Sensors and More Sensors
oIt's that time of year again when many of us around our office find ourselves busy getting ready for the Esri User Conference (UC). While this time of year is most certainly stressful, I always enjoy preparing for the Esri UC because it gives me the opportunity to take stock of what I have noticed going on in our industry. There's a lot going on in the worlds of remote sensing and geography right now, but from my perspective, one of the most exciting things is the rapid proliferation of spaceborne and airborne sensors. Rising demand for remotely sensed data coupled with falling costs for building and deploying spaceborne and airborne sensors means that we have a lot more data to work with.
With spaceborne sensors, there seems to be a divergence in the commercial market. Some companies are deploying larger satellites carrying multiple sensors capable of capturing images with higher spatial and higher spectral resolution than ever before. Other companies are deploying a constellation of much smaller satellites with high spatial resolution multispectral sensors in order to capture as much of the earth's surface as possible at any given time. Having such a constellation of satellites also allows for rapid revisit times which can be very beneficial for many applications, such as agricultural crop monitoring. The good news for us, the users of remotely sensed data, is that we benefit from both of these approaches.
The image above, captured by WorldView-3 from DigitalGlobe shows a Short Wave Infrared (SWIR) band combination of Cuprite, Nevada. The high spatial resolution SWIR bands available from WorldView-3 are unique in the commercial remote sensing industry and can be used for a myriad of applications, including material identification, land use classification, and mining.
The image above shows an Optimized Soil Adjusted Vegetation Index (OSAVI) calculated from multiple Pleiades images from Airbus Defense and Space. The Pleiades satellites offer high spatial resolution multispectral imagery. The Airbus Defense and Space constellation of satellites allows for rapid revisit times, which is ideal for such uses as monitoring crop health throughout a growing season.
This year, the Federal Aviation Administration (FAA) selected six test sites for Unmanned Aerial Systems (UAS) and also began granting exemptions to a range of companies flying UAS. There is no doubt that the emerging UAS market will make a huge impression on the remote sensing industry. We are already beginning to see the use of UAS data for such applications as natural disaster monitoring, wildlife observation, precision agriculture, surveying, and more. In the image below, a point cloud has been generated from high spatial resolution multispectral images captured by a UAS. This point cloud can further be used to generate a Digital Elevation Model (DEM) and contour lines for the area of acquisition. This is pretty cool stuff and it's just one of the many applications for UAS data.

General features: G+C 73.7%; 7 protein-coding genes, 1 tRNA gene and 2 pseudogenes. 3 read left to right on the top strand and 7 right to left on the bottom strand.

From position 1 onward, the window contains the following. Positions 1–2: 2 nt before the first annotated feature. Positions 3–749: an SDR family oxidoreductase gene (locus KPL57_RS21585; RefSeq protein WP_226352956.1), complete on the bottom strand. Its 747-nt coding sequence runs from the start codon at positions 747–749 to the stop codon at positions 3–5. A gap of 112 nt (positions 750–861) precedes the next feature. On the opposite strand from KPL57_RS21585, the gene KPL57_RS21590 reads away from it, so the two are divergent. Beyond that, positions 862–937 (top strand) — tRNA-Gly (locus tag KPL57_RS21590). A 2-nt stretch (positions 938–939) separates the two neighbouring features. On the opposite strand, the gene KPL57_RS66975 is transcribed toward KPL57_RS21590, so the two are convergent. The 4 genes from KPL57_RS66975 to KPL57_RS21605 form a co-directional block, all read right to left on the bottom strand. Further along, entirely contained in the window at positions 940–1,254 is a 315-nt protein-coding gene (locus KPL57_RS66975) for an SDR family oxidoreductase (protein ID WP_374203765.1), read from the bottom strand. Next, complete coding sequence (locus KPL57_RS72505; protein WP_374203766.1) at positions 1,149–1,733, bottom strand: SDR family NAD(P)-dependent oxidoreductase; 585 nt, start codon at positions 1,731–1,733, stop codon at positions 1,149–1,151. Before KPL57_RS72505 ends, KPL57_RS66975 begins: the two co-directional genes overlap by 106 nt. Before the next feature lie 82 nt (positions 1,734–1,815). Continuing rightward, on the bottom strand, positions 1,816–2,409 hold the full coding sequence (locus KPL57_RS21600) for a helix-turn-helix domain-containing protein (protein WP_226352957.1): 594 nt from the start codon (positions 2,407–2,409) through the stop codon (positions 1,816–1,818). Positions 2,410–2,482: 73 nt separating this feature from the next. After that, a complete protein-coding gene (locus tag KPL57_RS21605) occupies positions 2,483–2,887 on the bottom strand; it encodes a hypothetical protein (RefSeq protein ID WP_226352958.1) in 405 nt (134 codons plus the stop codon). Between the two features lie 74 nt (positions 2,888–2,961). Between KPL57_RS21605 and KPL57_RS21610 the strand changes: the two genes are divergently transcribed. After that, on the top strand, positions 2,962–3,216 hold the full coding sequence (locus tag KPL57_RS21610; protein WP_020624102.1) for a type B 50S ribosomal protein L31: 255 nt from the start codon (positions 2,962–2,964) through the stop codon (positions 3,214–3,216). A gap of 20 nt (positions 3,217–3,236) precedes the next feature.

Speaking of point clouds, there have also been some advancements in the realm of LiDAR. Geiger-mode LiDAR is an interesting new commercial technology that enables the collection of data at higher resolutions and from higher elevations than traditional linear-mode LiDAR collection. Harris recently introduced the world's first commercial Geiger-mode LiDAR sensor. This interesting method of LiDAR point cloud collection means that we can collect higher resolution point clouds over broader areas at a much cheaper cost than traditional LiDAR collection methods. The point cloud in the image below was captured by a Geiger-mode LiDAR sensor. It might be a little hard to see, but I circled the point cloud density in the image below. In the most dense areas of the scene, the point cloud density is almost 200 points per square meter, with an average density throughout the scene of around 75 points per square meter. That's pretty dense!
There are, of course, too many new sources of remotely sensed data to mention in this blog post, but that's sort of my point. I have said nothing of publicly-funded earth observing sensors, such as the Advanced Baseline Imager (ABI) being built for the next generation of Geostationary Operational Environmental Satellites (GOES), or the Magnetosphere Multiscale Mission, which will investigate how the Sun's and Earth's magnetic fields connect and disconnect. This is all really cool stuff, but perhaps too much to go into detail here.
With all of these sensors producing all of this data comes the need to store, process, and make sense of it all. This is where I like to play and I am excited about some of the new tools we will be showing at this year's Esri UC - from new methods of processing and visualizing data in our ENVI desktop software to new ways to process data in enterprise and web-based environments. If you happen to be headed to this year's Esri UC, please stop by the Harris booth to say hello.